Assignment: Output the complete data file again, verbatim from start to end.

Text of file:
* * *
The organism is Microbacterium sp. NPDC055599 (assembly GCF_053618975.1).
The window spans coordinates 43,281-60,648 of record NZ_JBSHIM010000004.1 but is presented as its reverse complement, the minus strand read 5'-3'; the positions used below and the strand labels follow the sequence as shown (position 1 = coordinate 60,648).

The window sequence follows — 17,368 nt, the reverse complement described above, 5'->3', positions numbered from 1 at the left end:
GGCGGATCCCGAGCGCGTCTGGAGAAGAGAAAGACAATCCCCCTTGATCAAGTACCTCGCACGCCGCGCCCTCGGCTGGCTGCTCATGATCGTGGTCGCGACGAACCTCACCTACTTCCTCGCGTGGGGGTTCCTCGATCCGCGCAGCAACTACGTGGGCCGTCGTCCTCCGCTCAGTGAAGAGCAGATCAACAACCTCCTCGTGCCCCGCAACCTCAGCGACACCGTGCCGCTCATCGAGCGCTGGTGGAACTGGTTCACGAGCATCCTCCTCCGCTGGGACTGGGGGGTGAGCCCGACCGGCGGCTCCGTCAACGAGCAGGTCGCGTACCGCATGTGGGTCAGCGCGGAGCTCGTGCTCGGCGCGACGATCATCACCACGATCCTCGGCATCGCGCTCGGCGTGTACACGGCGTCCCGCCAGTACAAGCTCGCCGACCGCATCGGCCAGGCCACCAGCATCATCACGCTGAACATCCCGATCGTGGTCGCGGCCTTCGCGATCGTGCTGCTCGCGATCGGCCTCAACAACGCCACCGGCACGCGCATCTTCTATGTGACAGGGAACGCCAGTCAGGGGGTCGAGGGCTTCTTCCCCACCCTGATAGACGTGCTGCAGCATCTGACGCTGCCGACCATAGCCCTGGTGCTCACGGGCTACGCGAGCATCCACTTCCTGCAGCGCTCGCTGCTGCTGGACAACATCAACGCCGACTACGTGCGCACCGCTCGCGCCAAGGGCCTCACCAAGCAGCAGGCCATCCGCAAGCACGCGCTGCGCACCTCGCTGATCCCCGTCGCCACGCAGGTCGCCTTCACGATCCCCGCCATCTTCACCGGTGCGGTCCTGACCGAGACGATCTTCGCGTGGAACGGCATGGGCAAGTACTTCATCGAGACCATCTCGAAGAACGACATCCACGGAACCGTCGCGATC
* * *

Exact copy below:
The organism is Microbacterium sp. NPDC055599 (assembly GCF_053618975.1).
The window spans coordinates 43,281-60,648 of record NZ_JBSHIM010000004.1 but is presented as its reverse complement, the minus strand read 5'-3'; the positions used below and the strand labels follow the sequence as shown (position 1 = coordinate 60,648).

The window sequence follows — 17,368 nt, the reverse complement described above, 5'->3', positions numbered from 1 at the left end:
GGCGGATCCCGAGCGCGTCTGGAGAAGAGAAAGACAATCCCCCTTGATCAAGTACCTCGCACGCCGCGCCCTCGGCTGGCTGCTCATGATCGTGGTCGCGACGAACCTCACCTACTTCCTCGCGTGGGGGTTCCTCGATCCGCGCAGCAACTACGTGGGCCGTCGTCCTCCGCTCAGTGAAGAGCAGATCAACAACCTCCTCGTGCCCCGCAACCTCAGCGACACCGTGCCGCTCATCGAGCGCTGGTGGAACTGGTTCACGAGCATCCTCCTCCGCTGGGACTGGGGGGTGAGCCCGACCGGCGGCTCCGTCAACGAGCAGGTCGCGTACCGCATGTGGGTCAGCGCGGAGCTCGTGCTCGGCGCGACGATCATCACCACGATCCTCGGCATCGCGCTCGGCGTGTACACGGCGTCCCGCCAGTACAAGCTCGCCGACCGCATCGGCCAGGCCACCAGCATCATCACGCTGAACATCCCGATCGTGGTCGCGGCCTTCGCGATCGTGCTGCTCGCGATCGGCCTCAACAACGCCACCGGCACGCGCATCTTCTATGTGACAGGGAACGCCAGTCAGGGGGTCGAGGGCTTCTTCCCCACCCTGATAGACGTGCTGCAGCATCTGACGCTGCCGACCATAGCCCTGGTGCTCACGGGCTACGCGAGCATCCACTTCCTGCAGCGCTCGCTGCTGCTGGACAACATCAACGCCGACTACGTGCGCACCGCTCGCGCCAAGGGCCTCACCAAGCAGCAGGCCATCCGCAAGCACGCGCTGCGCACCTCGCTGATCCCCGTCGCCACGCAGGTCGCCTTCACGATCCCCGCCATCTTCACCGGTGCGGTCCTGACCGAGACGATCTTCGCGTGGAACGGCATGGGCAAGTACTTCATCGAGACCATCTCGAAGAACGACATCCACGGAACCGTCGCGATC